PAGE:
During the holiday season, many people around the world engage in the debate between the terms “Merry Christmas” and “Happy Holidays.” Happy Holidays sparks an outrage with businesses across the nation, starting boycotts in the name of Christmas. This problem, however, can be solved with a little tact and an awareness of the differences between many cultures.
Basic etiquette requires the acknowledgment of the religion–or lack thereof–of friends, family and co-workers. If said person is a Christian, a “Merry Christmas” is appropriate. If the person is Jewish, “Happy Hanukah” is acceptable, and so on. If the religion or spiritual tradition of someone is unknown and the desire to wish them season’s greetings is imminent, a “Happy Holidays” is necessary.
“Happy Holidays” is not “a degradation of Christianity or Christmas,” notes Paul Brandeis, a scholar in Global Spirituality and Religion.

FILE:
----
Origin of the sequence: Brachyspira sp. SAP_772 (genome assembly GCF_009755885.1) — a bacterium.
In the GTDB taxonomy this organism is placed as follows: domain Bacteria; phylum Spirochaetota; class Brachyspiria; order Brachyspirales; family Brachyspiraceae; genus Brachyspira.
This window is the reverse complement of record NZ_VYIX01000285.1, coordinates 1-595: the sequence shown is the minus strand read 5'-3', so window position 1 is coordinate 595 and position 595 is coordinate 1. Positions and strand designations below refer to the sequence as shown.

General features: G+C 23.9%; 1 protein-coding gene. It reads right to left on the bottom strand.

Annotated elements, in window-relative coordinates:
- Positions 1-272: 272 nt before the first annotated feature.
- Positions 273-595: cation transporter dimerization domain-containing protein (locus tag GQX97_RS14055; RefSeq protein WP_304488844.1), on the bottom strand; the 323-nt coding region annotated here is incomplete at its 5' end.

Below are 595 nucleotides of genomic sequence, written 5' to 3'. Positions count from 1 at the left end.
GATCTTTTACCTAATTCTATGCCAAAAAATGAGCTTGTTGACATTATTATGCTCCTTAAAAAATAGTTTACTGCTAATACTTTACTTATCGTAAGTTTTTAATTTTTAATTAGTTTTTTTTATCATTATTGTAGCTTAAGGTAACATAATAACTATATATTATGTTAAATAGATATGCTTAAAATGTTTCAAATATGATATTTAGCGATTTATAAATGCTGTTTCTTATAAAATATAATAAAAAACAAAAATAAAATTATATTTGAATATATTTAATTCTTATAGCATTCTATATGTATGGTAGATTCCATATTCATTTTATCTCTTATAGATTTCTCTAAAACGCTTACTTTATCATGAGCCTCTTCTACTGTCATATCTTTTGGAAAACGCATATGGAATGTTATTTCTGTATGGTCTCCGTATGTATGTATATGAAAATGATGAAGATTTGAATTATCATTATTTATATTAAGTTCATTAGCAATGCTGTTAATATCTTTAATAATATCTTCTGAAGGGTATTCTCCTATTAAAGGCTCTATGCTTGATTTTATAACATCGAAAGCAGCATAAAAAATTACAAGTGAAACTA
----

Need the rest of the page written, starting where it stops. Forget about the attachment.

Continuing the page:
“Happy Holidays” is not inappropriate when used by businesses because of their desire to be inclusive to the dynamic they are catering to.
In public schools or on public property, “Happy Holidays” is also appropriate, because again, the dynamic and diversity of attendees is so varied. In 2015, PRRI did a survey among Americans and found “nearly half (49 percent) say stores and businesses should greet their customers with “Happy Holidays” or “Seasons Greetings” instead of “Merry Christmas” out of respect for people of different faiths, while 43 percent disagree.”
With the changing cultural dynamics of America, there is this idea there is a “war on Christmas.” But any Christian knows that Christmas is not about displays or signs in public places, but about the spiritual event that is celebrated and honored within families, churches and homes.
Whether or not the words “Merry Christmas” are placed on the red Starbucks cup or on the business across the street, celebrate the season with everyone and also within the spirit. Refuse to let bitterness come into hearts at this time and let the holidays be happy and Christmas be merry.